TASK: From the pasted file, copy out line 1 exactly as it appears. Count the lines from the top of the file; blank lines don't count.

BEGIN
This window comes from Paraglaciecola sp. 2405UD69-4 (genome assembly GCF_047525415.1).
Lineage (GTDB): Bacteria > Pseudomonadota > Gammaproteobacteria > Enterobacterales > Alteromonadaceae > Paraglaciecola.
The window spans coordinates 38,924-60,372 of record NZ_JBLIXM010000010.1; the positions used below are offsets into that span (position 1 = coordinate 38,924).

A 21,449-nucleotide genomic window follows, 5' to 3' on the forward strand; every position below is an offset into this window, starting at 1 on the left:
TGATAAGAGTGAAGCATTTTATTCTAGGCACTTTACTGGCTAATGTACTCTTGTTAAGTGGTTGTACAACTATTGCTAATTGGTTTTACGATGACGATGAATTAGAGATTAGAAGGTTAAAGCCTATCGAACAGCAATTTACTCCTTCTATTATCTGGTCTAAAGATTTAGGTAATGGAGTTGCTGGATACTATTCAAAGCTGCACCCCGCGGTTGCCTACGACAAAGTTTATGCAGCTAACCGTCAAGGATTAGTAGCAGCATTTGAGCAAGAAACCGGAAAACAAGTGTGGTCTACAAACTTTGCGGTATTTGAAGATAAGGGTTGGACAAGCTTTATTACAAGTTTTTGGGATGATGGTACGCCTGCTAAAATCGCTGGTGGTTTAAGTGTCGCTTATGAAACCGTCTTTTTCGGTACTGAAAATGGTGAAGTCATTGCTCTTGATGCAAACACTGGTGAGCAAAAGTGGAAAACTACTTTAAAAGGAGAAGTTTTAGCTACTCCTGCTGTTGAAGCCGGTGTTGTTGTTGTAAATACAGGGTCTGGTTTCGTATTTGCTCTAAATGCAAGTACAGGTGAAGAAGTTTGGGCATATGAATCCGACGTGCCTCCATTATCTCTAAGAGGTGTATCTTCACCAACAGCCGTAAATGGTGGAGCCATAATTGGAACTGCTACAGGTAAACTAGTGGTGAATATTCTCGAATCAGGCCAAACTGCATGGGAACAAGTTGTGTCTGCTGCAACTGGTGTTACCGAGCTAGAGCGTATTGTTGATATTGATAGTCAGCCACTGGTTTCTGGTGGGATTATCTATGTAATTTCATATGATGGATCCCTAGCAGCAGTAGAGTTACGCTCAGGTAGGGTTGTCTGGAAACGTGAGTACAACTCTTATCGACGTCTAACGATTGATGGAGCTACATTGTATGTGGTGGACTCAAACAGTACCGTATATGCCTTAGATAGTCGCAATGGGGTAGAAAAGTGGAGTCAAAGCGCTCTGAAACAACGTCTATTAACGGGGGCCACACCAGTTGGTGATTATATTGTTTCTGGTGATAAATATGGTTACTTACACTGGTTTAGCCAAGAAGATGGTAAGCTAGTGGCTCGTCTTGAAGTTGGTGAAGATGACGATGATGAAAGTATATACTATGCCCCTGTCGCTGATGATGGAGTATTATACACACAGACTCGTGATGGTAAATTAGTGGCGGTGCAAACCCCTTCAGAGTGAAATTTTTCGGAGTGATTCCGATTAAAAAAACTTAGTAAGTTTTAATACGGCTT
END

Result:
This window comes from Paraglaciecola sp. 2405UD69-4 (genome assembly GCF_047525415.1).